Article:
Meet Hildegard of Bingen

A brief introduction to the person and personality of one of the greatest ladies of the Catholic Church.

 

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We can know God.

Born in 1098, Hildegard of Bingen, a sickly child born of nobility was given at the age of eight to Jutta of Sponheim for care in a hermitage as an oblate of St. Benedict. At Jutta’s death, Hildegard was elected abbess. Attracted to her greatness and sanctity, the convent overflowed with vocations and she went to establish two new monasteries.

Her early education was poor, but she was instructed in Latin enough to chant the Psalms. Here and in the Church she met the Lord. He granted her visions from an early age. After revealing them to her spiritual director, she was instructed to write them all down. These visions were approved as being from God by Church authorities. Saint Bernard of Clairvaux encouraged her. Pope Eugene III authorized her to write and speak in public.

She wrote books on theology and mysticism, medicine and natural sciences. We have 400 of her letters, addressed to simple people, to religious communities, popes, bishops and the civil authorities of her time. She composed sacred music.

In his letter proclaiming her Doctor of the Church, Pope Benedict wrote, “The corpus of her writings, for their quantity, quality and variety of interests, is unmatched by any other female author of the Middle Ages.”

Hildegard died at the age of 81. It took 800 years for her to be formally elevated by the Church.

 

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In the great canon of her work, she spoke of the reciprocal relationship between men and women, the complementarity, and contrasted with other traditions, did not blame women for the fall. Her writings acknowledged the hylomorphic reality: that we are created body and soul, and body and soul will be involved in our search for God.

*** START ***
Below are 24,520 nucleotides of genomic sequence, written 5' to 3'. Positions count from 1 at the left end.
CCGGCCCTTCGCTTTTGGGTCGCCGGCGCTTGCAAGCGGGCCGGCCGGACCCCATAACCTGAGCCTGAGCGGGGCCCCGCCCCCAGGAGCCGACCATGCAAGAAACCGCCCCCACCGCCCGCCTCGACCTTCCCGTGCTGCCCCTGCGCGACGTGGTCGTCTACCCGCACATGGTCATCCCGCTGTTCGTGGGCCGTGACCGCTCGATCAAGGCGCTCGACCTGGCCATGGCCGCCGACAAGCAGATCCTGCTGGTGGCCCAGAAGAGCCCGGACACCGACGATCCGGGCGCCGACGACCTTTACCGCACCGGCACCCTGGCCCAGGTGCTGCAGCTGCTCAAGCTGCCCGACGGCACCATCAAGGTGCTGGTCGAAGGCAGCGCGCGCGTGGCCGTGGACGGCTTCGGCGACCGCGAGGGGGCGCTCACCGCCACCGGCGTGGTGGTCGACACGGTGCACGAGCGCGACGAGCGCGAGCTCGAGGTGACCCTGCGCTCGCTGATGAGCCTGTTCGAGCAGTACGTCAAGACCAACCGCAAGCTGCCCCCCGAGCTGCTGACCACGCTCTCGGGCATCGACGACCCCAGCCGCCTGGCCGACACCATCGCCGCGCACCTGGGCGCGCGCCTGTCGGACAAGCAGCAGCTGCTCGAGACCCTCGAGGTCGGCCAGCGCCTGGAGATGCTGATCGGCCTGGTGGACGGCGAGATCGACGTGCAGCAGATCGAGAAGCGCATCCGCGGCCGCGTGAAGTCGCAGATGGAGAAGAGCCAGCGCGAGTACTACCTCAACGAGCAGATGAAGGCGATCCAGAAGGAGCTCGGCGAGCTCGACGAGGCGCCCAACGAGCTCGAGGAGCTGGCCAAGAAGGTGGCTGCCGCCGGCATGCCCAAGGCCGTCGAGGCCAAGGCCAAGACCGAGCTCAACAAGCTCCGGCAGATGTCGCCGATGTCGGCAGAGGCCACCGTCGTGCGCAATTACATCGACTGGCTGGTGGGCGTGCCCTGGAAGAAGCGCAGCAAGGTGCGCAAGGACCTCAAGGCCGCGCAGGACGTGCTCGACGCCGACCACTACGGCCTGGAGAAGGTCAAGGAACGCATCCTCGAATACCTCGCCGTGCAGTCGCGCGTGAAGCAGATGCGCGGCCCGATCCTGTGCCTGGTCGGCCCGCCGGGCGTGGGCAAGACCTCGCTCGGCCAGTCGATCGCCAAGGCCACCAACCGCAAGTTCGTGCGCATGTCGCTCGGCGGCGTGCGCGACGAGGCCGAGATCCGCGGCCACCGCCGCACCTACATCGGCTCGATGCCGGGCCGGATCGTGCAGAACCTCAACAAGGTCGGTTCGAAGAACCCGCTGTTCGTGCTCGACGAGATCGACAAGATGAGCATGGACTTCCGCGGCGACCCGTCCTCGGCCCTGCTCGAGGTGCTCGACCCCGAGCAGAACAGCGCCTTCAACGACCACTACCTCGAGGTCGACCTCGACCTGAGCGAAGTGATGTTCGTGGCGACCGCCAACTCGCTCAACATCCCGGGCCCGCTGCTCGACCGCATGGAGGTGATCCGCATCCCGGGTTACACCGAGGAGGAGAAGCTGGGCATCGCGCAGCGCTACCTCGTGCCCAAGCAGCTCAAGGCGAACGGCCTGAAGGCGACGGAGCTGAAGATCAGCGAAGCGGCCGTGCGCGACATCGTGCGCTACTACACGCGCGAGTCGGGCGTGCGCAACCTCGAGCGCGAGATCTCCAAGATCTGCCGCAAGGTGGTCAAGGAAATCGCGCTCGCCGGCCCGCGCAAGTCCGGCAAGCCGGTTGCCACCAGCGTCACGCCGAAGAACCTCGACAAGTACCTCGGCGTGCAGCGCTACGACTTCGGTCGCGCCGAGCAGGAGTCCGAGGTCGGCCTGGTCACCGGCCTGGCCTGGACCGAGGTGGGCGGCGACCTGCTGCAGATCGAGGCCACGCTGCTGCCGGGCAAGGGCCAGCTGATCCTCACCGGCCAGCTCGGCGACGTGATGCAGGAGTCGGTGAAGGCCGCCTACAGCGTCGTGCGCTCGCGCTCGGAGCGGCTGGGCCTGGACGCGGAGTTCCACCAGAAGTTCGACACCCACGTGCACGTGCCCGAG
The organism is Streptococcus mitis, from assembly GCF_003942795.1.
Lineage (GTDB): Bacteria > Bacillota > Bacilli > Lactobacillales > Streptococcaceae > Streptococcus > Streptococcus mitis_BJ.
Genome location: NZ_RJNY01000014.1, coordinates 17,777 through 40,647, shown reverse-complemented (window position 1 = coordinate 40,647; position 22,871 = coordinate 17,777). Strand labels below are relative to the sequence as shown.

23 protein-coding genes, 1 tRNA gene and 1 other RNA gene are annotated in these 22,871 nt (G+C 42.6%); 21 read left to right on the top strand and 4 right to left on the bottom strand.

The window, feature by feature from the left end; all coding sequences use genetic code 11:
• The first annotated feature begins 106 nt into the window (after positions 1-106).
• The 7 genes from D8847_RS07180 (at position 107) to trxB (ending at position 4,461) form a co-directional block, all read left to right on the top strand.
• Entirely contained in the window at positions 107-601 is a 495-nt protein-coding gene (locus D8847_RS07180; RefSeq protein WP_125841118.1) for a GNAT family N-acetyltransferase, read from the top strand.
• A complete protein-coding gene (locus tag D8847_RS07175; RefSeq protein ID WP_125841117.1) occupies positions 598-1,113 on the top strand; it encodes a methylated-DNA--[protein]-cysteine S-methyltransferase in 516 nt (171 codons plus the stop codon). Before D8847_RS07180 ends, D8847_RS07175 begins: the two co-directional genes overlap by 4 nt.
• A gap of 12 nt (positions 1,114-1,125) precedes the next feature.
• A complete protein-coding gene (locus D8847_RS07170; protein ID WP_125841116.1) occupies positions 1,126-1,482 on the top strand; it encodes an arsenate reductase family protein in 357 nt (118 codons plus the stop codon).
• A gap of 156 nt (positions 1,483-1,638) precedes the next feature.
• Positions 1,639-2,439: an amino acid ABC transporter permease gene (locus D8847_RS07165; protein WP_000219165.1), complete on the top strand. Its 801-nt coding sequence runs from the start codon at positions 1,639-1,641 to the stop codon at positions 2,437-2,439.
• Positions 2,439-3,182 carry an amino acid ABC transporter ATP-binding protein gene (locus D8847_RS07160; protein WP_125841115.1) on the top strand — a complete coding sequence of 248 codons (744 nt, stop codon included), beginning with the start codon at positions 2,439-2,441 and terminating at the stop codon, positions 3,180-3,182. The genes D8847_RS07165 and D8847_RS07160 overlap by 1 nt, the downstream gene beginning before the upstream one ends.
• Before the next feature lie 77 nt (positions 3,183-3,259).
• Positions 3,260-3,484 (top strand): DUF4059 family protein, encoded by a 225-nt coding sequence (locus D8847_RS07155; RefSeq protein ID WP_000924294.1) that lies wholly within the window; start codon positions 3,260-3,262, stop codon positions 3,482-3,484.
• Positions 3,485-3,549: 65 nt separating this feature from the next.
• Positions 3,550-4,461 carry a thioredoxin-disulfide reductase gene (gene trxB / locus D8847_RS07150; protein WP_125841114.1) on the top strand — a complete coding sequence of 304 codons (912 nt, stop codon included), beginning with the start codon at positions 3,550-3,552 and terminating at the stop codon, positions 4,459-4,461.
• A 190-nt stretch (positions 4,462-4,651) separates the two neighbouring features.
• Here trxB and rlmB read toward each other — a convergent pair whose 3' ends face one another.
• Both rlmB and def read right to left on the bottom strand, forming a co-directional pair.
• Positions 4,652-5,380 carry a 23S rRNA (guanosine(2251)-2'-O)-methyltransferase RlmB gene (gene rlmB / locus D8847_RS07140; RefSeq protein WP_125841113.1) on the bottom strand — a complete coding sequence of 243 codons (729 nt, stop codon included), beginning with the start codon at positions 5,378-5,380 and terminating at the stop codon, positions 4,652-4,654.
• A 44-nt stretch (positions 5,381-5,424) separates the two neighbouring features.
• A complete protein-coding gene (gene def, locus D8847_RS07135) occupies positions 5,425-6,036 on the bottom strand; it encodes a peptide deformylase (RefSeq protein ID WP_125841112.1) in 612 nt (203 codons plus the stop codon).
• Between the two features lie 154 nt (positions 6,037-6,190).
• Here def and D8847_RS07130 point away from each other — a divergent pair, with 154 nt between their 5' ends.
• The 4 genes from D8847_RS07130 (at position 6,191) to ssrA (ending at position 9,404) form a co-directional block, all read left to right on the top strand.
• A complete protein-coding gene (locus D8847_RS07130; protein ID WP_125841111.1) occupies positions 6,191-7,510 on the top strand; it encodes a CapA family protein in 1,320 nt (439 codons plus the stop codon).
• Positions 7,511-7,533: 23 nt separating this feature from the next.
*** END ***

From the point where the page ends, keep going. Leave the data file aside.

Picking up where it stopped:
Summarizing her teaching, Pope Benedict continued: Hildegard asks herself and us the fundamental question, whether it is possible to know God: This is theology’s principal task. Her answer is completely positive: through faith, as through a door, the human person is able to approach this knowledge. God, however, always retains his veil of mystery and incomprehensibility. He makes himself understandable in creation but, creation itself is not fully understood when detached from God. Indeed, nature considered in itself provides only pieces of information which often become an occasion for error and abuse. Faith, therefore, is also necessary in the natural cognitive process, for otherwise knowledge would remain limited, unsatisfactory and misleading.

Creation is an act of love by which the world can emerge from nothingness. Hence, through the whole range of creatures, divine love flows as a river. Of all creatures God loves man in a special way and confers upon him an extraordinary dignity, giving him that glory which the rebellious angels lost.

… man, of course, is the creature who can answer the voice of the Creator with his own voice. And this can happen in two ways: in voce oris, that is, in the celebration of the liturgy, and in voce cordis, that is, through a virtuous and holy life.

…In this regard, the most precise description of the human creature is that of someone on a journey, homo viator. On this pilgrimage towards the homeland, the human person is called to a struggle in order constantly to choose what is good and avoid evil.